So one of the things that I am always inspired by is seeing people who are doing something that they are really good at, and that they enjoy doing, and you kind of see that, not only is this something that they are naturally good at, and have an aptitude for, but also awakes something of a passion within them.  So thinking back to my days training to become a speech therapist, and this was sort of more than 30 years ago, I can still remember, watching one our lecturers doing a speech and language assessment of a young girl, and simply seeing the way she was able to engage the child and her mother, and ask the right questions, and notice all kinds of things that were going on for this young girl in terms of her speech and language, and make notes of the whole thing at the same time, and was then able to talk to us about it afterwards.  And I just found the whole thing really beautiful.

On a similar note I really love conversations with people who are passionate about what they do.  Conversations like that I can remember for years.  An example of that would be going to an event for Church leaders, quite a number of years ago now, and got chatting to the woman who was doing the catering, and she talked about how much she loved cooking for people, how much she loved hosting them, and creating nice meals for people.  She said, “it is so wonderful doing this job I get to feed the people of God”, and that struck me as really beautiful.

So in both of those examples you will notice that something that I find beautiful really connects with something that I do, that I sense I am called to do, and that is about helping people to understand what their calling in life is.  And in my own work, some of the kind of goose bump moments for me are when somebody notices that something about themselves, that they sort of dismissed as almost trivial or irrelevant, they suddenly realise is valuable, and beautiful, and has something to offer the world.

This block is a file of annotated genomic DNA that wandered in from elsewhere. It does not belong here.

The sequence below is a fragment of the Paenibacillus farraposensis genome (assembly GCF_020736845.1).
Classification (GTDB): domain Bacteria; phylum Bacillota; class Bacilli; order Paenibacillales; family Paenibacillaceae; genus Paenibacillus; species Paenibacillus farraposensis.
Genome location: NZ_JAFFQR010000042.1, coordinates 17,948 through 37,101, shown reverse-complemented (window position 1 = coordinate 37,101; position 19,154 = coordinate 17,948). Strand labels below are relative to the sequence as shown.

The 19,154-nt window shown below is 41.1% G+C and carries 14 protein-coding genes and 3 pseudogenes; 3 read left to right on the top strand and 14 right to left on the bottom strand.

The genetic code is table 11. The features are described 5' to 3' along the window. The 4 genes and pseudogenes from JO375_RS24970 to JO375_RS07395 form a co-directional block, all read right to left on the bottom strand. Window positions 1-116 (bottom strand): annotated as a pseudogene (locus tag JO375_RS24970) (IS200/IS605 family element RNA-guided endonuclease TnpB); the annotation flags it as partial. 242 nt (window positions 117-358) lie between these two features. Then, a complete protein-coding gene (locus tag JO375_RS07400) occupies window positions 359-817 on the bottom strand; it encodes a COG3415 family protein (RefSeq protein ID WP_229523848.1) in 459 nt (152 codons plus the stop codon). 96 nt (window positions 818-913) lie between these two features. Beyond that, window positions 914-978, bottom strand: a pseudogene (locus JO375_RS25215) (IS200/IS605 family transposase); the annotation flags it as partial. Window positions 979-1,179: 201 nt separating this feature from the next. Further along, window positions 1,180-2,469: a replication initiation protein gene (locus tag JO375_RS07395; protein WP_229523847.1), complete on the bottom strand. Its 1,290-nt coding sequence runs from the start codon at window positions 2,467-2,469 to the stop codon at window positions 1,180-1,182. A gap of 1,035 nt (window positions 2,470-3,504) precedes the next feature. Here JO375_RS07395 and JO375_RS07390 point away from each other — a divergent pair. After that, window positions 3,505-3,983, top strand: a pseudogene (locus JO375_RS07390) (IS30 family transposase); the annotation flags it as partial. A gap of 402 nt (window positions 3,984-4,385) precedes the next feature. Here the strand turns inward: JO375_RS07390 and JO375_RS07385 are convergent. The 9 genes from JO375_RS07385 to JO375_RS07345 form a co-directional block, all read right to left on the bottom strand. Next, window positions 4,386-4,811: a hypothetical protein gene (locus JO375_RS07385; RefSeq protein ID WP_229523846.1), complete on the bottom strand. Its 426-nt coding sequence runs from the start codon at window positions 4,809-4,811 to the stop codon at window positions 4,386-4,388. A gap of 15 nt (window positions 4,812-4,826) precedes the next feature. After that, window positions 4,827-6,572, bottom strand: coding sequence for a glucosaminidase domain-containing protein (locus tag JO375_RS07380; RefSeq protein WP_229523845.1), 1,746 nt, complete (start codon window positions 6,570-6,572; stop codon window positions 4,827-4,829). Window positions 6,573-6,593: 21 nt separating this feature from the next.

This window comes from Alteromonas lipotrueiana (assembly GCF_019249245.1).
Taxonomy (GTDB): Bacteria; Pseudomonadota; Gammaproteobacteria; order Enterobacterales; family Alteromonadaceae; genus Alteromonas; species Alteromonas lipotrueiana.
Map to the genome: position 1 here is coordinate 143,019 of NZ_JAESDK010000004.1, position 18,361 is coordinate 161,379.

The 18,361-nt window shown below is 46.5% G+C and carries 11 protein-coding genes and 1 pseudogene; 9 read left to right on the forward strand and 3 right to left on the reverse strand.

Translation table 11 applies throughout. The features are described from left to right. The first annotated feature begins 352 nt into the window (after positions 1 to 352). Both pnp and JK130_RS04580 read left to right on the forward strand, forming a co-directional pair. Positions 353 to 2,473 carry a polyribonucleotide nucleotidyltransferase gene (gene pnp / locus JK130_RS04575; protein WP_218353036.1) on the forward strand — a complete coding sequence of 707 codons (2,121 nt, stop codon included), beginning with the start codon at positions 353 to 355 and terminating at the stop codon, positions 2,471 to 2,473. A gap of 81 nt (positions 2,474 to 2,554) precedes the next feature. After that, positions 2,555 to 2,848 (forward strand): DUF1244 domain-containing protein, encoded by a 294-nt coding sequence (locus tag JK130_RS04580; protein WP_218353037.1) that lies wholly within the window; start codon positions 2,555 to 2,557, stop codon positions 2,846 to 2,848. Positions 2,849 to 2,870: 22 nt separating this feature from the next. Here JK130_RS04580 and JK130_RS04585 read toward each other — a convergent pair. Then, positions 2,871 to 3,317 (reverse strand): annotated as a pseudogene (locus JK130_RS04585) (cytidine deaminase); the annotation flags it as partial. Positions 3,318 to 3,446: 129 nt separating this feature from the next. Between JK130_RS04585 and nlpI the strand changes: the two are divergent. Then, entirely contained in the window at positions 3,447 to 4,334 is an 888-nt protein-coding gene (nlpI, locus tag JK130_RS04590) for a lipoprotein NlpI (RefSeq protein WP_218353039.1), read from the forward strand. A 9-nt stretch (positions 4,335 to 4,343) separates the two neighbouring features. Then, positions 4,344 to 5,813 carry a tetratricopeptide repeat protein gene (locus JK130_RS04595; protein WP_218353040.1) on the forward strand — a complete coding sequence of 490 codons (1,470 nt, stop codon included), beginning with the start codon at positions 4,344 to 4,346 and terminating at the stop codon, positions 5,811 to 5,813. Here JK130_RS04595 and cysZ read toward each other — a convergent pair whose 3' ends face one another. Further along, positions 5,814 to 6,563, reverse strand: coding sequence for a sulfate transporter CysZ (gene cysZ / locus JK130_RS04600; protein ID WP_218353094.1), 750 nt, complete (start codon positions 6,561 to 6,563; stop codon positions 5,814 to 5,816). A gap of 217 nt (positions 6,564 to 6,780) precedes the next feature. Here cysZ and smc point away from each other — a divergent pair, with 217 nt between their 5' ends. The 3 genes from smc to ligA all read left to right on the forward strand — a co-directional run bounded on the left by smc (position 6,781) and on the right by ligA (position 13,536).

So one of the first Loved Called Gifted courses that Sean Kennedy and I did, in fact the very first workshop that we did, there was somebody there who spoke absolutely passionately about really loving to have people at her house and to host them and make them nice meals, and she didn’t care if she didn’t drink all evening, so long as her guests well fed and well watered.  But when we asked people to think about what were the things that gave them life, she couldn’t think of anything, and I reminded her of this conversation we had had at the beginning of the evening, about her hosting of dinner parties, and I said wouldn’t that go in the ‘these are things that give you life’ column, and her response was “well isn’t that just my guilty pleasure?”.  And as we spoke it became clear to her, as I sort of challenged her on that, that actually what she was doing was a really really good thing, that it was not something that everybody could do, not everybody is keen on having people round their house, not everyone can host in that way.  It is something that offers something really beautiful, and really good actually.  And so she kind of left with a renewed sense of who she was and what she did, some of things that she thought were not really important, were important, and had value, and that left her with an increased sense of ‘actually I have something to offer’ that is really good.  And that was a wonderful wonderful moment, and I have never forgotten it, and I have spoken about it before, but there again is an example of something that I find really beautiful.  And the fact that I find it beautiful is definitely linked to the fact that this is something I am called to do.